In addition to Fidelity, existing Uber shareholders include Benchmark, First Round Capital, Lowercase Capital, Menlo Ventures, Google Ventures, TPG Capital, Summit Partners, Wellington Management, BlackRock and Kleiner Perkins Caufield & Byers.

This article originally appeared on Fortune.com


EPA Poised to Announce Proposed Air Pollution Limits

A plume of exhaust extends from the Mitchell Power Station, a coal-fired power plant located 20 miles southwest of Pittsburgh, on Sept. 24, 2013 in New Eagle, Pa.
A plume of exhaust extends from the Mitchell Power Station, a coal-fired power plant located 20 miles southwest of Pittsburgh, on Sept. 24, 2013 in New Eagle, Pa. Jeff Swensen—Getty Images

Regulation will be aimed at smog from power plants and factories across the country, a report says

The Environmental Protection Agency is on Wednesday poised to announced federal air-pollution regulation that would limit ground-level smog, according to various media reports.

The regulation will be aimed at smog from power plants and factories across the country, according to a New York Times report, and would be the latest effort by the EPA to place regulations on air pollution.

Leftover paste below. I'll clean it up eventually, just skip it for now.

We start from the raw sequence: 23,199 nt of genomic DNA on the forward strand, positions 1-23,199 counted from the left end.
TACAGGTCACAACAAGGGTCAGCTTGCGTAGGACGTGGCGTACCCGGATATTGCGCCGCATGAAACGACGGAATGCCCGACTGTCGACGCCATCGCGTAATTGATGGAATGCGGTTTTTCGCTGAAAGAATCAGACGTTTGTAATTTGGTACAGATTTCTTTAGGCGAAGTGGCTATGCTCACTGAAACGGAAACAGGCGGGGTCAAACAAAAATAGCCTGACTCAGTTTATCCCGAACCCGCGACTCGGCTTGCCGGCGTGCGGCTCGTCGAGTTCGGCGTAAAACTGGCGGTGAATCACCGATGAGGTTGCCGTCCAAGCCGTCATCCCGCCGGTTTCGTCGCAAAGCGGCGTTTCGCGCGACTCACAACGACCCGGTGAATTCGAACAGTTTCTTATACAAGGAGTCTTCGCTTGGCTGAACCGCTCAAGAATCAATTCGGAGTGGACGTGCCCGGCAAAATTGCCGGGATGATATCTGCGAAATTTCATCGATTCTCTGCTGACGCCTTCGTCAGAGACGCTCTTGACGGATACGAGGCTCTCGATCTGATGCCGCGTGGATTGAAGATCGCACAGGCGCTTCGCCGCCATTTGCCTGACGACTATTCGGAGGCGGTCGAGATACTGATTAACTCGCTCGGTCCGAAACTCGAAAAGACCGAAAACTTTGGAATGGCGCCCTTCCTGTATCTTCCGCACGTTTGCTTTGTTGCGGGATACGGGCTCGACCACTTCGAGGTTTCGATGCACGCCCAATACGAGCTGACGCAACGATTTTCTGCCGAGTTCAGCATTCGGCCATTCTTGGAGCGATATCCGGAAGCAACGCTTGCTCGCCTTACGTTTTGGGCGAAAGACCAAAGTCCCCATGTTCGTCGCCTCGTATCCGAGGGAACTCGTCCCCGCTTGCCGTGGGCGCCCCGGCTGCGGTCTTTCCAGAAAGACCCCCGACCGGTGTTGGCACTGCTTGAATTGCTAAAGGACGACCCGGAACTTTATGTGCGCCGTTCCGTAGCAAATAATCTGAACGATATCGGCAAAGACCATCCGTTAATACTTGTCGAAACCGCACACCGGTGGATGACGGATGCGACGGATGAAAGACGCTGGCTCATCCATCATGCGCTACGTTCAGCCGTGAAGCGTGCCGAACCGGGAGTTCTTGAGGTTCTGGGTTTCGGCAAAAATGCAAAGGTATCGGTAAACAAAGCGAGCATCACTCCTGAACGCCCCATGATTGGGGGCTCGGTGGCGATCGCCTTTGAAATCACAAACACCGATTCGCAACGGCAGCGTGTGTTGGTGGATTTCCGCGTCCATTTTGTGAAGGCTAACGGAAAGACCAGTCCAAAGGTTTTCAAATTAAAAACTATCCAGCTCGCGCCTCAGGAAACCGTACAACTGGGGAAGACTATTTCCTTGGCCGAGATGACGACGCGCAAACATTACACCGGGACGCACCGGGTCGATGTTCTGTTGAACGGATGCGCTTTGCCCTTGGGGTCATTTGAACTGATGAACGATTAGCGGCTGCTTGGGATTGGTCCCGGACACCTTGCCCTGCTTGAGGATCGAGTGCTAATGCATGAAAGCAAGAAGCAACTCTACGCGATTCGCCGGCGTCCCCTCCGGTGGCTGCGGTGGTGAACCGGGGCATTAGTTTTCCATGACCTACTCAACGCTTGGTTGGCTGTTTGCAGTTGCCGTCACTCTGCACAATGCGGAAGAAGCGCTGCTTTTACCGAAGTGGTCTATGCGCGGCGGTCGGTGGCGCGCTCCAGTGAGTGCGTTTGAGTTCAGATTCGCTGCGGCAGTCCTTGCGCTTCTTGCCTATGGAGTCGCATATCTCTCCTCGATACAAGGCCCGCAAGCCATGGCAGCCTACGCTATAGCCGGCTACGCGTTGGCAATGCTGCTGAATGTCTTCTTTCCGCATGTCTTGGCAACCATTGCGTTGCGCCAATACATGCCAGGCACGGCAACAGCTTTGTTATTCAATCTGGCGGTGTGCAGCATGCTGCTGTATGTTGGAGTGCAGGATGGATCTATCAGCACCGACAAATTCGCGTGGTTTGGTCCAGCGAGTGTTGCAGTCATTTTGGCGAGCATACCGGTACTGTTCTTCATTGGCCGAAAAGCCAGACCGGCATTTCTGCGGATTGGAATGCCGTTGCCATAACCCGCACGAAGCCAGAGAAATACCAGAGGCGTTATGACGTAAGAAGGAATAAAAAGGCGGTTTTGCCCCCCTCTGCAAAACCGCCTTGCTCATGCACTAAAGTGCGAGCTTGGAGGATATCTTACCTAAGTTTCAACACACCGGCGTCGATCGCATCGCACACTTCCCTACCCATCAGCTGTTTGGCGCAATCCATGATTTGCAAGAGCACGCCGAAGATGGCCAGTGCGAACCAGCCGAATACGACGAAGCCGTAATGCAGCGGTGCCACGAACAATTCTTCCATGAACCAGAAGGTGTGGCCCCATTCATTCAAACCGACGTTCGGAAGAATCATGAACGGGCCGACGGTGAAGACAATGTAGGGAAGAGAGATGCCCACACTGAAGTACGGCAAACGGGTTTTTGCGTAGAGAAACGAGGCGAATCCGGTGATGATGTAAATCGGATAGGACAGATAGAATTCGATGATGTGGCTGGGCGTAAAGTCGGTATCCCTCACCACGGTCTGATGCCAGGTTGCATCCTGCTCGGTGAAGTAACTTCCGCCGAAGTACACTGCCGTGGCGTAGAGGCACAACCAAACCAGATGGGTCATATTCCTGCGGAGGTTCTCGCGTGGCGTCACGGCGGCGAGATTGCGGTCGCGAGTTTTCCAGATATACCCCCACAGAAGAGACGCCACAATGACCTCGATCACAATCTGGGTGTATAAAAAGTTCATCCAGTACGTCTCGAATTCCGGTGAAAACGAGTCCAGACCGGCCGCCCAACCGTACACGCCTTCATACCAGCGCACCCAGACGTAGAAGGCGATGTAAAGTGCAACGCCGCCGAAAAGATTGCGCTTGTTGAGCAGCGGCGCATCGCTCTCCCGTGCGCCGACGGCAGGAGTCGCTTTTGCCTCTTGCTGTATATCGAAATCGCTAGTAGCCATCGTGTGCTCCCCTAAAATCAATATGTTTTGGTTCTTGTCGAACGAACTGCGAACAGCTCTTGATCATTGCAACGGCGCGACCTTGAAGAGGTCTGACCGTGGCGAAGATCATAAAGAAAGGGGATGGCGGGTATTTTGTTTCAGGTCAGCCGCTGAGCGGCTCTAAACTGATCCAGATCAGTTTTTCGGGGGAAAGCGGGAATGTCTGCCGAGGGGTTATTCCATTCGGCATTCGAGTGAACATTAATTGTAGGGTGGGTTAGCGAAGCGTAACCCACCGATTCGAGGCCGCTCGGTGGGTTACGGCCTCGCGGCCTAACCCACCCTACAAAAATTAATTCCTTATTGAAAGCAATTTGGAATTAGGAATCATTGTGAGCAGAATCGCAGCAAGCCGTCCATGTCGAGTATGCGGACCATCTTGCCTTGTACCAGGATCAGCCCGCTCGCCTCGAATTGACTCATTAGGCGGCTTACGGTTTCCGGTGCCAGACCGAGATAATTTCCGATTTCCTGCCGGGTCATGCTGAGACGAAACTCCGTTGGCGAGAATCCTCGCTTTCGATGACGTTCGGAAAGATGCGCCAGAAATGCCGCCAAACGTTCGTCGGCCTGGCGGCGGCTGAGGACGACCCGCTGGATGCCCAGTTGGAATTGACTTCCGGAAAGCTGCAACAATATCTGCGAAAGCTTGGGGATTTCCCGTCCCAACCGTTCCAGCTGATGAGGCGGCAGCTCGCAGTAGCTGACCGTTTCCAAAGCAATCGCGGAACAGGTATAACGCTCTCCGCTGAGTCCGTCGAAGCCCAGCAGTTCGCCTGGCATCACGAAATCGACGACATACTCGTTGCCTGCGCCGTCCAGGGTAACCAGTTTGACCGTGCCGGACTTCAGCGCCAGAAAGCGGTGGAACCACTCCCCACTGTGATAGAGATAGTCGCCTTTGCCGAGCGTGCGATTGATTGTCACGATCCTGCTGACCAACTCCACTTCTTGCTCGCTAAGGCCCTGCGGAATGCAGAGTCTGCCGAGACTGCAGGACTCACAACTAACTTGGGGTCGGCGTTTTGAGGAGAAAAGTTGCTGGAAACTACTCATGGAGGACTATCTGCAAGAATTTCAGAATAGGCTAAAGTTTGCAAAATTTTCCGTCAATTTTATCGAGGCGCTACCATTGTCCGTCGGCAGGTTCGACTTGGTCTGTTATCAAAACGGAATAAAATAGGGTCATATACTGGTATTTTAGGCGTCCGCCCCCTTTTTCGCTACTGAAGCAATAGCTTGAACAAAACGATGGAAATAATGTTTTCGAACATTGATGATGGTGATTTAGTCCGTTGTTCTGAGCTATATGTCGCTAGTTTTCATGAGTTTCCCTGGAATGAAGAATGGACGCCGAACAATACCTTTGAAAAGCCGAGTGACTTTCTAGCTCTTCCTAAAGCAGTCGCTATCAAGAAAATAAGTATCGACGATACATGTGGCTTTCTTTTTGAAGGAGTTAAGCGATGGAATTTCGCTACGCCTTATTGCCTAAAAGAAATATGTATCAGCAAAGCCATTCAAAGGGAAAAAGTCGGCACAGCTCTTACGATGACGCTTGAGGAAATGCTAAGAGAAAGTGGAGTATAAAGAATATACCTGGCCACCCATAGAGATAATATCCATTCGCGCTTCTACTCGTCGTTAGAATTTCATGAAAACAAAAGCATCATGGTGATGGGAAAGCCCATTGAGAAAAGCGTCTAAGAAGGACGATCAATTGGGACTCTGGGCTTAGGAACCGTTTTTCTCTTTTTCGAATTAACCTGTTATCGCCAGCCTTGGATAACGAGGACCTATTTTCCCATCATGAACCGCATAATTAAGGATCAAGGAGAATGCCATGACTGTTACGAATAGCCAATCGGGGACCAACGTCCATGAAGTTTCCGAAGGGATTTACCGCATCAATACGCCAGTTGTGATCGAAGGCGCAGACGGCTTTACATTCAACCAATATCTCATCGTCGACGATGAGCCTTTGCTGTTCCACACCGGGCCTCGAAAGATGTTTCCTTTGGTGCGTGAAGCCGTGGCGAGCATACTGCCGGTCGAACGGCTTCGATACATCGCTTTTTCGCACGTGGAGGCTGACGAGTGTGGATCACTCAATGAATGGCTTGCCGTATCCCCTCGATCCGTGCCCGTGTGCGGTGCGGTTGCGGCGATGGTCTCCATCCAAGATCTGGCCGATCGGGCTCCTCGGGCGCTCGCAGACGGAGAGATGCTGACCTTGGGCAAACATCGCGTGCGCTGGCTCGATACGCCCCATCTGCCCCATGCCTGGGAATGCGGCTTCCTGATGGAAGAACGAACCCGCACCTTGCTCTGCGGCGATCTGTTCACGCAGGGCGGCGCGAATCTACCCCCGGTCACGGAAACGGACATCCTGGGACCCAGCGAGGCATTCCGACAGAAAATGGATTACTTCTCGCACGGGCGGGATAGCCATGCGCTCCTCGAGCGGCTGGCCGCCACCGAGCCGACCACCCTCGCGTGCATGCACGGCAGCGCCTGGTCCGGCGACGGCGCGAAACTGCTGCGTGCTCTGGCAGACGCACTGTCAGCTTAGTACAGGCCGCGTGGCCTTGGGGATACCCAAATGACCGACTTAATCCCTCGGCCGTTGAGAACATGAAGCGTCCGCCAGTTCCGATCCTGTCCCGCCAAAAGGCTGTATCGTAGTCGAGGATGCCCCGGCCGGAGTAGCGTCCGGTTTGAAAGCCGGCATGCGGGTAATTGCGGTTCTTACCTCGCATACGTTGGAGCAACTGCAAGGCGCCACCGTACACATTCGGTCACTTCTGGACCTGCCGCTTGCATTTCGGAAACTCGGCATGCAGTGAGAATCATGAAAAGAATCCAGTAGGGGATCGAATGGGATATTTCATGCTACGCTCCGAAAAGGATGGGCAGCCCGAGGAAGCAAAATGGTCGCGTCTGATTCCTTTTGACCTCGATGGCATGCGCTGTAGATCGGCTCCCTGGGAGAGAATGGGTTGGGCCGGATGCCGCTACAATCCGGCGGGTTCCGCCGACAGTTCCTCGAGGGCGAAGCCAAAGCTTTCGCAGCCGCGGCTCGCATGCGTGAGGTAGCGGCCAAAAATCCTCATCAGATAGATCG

Meanwhile, the proposal is expected to reignite a spat between businesses and environmental groups, Wall Street Journal reported. Back in 2011, the EPA estimated that the proposed standard — then set at the toughest level the agency had yet considered — could cost $90 billion a year to utilities and other businesses. President Barack Obama delayed issuing it, WSJ reports.

Ozone in the air is an oxidant that can irritate the air ways and cause coughing, a burning sensation, shortness of breath, and other lung diseases. Children, people with lung disease, older adults, and those who are active outdoors are most sensitive to ozone, according to the EPA. Ozone, or smog, is particularly likely to reach unhealthy levels on hot sunny days in cities.